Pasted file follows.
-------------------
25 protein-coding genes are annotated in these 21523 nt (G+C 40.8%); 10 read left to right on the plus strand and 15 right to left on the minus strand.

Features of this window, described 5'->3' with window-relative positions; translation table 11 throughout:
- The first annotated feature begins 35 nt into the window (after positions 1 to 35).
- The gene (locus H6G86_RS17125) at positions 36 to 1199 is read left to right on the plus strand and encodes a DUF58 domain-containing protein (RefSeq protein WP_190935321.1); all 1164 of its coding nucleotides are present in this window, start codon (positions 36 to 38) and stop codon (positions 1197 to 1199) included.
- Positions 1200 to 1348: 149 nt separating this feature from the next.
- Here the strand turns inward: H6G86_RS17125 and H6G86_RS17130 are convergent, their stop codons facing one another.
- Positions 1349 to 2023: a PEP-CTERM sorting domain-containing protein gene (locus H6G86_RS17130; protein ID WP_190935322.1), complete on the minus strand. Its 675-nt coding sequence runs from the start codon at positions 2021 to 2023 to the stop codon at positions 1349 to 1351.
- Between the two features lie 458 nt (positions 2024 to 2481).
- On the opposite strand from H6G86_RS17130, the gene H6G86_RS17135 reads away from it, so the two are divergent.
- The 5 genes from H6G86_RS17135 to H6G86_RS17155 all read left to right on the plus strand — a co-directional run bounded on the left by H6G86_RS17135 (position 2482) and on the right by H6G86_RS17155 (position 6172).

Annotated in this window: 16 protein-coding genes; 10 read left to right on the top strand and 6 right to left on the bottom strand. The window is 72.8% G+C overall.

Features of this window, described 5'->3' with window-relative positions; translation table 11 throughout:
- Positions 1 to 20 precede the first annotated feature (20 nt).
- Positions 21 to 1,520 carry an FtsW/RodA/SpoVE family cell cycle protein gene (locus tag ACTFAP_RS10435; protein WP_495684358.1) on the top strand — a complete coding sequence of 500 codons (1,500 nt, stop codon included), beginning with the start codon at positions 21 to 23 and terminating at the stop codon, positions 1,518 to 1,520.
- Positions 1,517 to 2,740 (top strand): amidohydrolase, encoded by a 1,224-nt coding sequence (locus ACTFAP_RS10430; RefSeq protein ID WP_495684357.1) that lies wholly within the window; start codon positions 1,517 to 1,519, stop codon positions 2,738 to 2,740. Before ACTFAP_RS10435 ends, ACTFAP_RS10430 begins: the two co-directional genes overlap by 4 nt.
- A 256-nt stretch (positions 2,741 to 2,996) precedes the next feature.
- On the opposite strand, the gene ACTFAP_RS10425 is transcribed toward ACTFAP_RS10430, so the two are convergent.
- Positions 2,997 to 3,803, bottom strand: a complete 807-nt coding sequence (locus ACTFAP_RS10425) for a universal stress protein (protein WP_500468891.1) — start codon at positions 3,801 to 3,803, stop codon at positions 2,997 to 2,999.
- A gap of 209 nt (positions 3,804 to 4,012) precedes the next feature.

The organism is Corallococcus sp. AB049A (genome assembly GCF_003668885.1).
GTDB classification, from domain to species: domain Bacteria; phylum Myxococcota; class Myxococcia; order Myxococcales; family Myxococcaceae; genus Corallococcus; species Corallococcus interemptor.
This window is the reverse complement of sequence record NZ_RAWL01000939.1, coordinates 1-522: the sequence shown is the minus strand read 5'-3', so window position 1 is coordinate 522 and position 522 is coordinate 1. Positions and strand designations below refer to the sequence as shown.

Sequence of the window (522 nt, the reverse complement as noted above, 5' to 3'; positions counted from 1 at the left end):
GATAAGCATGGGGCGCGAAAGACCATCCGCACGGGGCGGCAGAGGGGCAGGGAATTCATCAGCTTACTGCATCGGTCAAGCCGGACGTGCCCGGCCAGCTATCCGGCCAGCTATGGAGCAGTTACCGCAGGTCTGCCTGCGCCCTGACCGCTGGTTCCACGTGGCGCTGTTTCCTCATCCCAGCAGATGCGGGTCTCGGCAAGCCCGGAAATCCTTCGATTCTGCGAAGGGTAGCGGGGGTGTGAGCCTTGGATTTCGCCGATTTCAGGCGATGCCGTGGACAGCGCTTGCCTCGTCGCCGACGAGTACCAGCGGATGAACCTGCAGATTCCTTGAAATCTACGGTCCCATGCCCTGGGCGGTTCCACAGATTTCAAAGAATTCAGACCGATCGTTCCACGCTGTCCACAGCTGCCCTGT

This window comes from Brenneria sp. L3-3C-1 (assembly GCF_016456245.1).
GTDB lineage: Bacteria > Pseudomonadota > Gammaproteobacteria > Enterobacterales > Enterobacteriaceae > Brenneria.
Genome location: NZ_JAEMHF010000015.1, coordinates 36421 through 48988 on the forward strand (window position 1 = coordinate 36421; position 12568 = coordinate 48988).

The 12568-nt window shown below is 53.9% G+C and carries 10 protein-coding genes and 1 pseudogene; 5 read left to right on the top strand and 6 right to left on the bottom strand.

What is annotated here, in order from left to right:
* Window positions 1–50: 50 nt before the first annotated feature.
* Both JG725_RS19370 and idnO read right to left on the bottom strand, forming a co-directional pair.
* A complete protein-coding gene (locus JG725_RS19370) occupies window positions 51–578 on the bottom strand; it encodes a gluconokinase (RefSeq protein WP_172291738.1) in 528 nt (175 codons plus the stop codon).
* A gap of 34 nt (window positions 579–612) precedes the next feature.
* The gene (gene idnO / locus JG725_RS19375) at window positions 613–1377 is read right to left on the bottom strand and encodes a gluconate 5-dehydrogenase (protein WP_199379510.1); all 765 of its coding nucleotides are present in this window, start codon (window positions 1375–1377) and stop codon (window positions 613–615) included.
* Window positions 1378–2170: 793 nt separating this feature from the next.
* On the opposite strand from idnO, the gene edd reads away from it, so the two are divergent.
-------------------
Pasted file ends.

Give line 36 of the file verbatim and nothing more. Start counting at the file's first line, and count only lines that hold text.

* On the opposite strand from idnO, the gene edd reads away from it, so the two are divergent.